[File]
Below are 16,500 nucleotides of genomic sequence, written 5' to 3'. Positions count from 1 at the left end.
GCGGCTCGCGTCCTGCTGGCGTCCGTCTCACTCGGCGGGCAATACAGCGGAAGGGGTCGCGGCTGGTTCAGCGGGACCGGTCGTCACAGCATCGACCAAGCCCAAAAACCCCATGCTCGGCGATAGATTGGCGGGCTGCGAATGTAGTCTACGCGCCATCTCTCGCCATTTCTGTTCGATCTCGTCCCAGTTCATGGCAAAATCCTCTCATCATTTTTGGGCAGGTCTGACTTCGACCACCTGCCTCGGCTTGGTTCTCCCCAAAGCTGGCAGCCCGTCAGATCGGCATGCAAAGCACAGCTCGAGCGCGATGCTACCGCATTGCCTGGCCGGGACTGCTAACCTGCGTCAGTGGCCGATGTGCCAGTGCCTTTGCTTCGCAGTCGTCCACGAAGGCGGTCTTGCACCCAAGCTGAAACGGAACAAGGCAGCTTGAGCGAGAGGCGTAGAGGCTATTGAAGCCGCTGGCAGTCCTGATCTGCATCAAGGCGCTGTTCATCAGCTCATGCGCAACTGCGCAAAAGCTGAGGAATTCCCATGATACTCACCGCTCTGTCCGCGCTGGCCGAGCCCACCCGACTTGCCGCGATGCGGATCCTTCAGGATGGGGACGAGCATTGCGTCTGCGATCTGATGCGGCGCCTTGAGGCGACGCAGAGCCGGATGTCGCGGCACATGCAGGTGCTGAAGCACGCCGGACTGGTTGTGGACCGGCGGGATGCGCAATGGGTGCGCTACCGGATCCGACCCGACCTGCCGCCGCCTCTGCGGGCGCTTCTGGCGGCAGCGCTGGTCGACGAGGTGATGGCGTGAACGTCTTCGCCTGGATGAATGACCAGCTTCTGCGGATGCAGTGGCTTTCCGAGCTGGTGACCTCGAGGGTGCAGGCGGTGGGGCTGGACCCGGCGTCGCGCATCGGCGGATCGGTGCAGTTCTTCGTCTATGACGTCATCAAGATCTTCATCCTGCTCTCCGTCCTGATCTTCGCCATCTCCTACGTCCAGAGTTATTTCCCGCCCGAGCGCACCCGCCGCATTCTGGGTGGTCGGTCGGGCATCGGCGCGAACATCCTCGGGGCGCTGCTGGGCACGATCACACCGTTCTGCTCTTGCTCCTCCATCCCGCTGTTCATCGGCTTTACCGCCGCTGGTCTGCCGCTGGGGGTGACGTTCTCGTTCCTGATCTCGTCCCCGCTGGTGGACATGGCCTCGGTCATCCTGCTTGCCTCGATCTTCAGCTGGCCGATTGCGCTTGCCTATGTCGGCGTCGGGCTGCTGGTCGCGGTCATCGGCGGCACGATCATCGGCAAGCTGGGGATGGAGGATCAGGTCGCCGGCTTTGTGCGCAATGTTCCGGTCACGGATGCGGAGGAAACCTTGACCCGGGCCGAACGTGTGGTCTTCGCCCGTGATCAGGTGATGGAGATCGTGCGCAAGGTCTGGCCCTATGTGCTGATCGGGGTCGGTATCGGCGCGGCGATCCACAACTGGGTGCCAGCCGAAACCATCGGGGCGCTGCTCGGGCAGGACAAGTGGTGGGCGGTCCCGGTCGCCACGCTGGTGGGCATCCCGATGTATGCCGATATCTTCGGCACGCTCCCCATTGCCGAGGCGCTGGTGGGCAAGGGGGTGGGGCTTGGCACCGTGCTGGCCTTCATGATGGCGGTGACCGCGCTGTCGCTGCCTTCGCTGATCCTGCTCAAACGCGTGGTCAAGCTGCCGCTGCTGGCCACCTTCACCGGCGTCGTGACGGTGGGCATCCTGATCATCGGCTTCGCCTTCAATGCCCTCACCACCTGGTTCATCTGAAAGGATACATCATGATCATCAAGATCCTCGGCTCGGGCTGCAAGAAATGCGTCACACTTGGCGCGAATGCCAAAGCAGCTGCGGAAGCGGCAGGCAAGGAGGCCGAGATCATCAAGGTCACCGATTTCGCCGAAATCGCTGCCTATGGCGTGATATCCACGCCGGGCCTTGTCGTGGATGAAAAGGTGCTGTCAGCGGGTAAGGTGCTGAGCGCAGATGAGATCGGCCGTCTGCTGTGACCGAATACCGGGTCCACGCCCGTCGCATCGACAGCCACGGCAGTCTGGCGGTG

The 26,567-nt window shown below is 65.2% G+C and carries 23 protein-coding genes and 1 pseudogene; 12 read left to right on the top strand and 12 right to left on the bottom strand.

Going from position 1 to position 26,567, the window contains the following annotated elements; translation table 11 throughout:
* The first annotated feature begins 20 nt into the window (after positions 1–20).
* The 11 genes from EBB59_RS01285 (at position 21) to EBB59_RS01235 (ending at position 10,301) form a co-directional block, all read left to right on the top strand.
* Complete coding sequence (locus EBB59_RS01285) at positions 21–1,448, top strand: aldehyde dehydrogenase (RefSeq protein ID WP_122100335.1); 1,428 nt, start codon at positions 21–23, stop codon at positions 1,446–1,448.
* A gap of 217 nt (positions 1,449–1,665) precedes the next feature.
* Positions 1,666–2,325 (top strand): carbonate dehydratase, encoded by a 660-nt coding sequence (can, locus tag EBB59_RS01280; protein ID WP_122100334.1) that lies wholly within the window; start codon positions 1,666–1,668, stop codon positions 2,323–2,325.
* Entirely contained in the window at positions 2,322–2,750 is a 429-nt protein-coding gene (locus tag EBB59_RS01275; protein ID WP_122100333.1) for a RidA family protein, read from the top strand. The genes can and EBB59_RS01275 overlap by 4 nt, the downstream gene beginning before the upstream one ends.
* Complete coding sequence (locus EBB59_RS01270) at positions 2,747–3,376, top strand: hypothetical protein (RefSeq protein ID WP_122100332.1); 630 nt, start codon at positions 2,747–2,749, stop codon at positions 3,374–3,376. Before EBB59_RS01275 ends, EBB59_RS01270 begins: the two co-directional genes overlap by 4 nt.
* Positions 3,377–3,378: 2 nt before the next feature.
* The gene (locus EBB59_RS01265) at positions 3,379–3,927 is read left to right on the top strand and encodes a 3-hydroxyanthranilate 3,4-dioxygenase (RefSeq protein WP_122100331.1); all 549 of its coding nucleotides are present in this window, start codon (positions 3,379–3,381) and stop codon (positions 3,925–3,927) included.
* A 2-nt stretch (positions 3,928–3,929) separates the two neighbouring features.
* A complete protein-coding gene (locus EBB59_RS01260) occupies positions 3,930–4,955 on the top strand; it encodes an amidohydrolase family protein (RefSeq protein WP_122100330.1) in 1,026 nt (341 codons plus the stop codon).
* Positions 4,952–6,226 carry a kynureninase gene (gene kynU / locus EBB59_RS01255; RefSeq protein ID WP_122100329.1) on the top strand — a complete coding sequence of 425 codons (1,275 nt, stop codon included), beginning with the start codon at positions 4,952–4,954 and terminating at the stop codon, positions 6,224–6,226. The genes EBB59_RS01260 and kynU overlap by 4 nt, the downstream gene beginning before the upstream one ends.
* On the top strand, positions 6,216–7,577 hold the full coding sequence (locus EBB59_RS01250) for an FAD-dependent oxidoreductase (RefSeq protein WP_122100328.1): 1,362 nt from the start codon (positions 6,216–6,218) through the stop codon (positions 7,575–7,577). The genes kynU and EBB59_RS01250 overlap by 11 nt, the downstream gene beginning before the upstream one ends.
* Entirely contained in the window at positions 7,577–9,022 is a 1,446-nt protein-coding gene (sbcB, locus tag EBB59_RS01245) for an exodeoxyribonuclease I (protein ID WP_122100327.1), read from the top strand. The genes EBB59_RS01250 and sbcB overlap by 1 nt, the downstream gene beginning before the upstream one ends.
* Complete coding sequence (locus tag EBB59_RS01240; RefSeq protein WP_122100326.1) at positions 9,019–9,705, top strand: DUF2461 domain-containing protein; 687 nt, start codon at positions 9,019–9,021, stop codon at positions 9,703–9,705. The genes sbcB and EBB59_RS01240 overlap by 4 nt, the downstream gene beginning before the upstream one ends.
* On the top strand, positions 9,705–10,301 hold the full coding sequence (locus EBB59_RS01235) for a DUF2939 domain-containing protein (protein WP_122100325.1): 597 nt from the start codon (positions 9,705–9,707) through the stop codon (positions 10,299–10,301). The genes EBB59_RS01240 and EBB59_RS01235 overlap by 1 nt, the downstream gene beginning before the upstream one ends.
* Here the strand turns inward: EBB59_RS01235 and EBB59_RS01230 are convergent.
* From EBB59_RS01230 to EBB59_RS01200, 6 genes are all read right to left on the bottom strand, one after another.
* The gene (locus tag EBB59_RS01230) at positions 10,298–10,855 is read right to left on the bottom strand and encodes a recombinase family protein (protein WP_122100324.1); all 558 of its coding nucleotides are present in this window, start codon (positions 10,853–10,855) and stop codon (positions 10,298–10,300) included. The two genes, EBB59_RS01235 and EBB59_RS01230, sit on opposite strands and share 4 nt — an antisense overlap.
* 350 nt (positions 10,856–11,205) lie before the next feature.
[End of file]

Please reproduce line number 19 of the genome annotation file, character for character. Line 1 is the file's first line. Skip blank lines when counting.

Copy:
* Complete coding sequence (locus tag EBB59_RS01240; RefSeq protein WP_122100326.1) at positions 9,019–9,705, top strand: DUF2461 domain-containing protein; 687 nt, start codon at positions 9,019–9,021, stop codon at positions 9,703–9,705. The genes sbcB and EBB59_RS01240 overlap by 4 nt, the downstream gene beginning before the upstream one ends.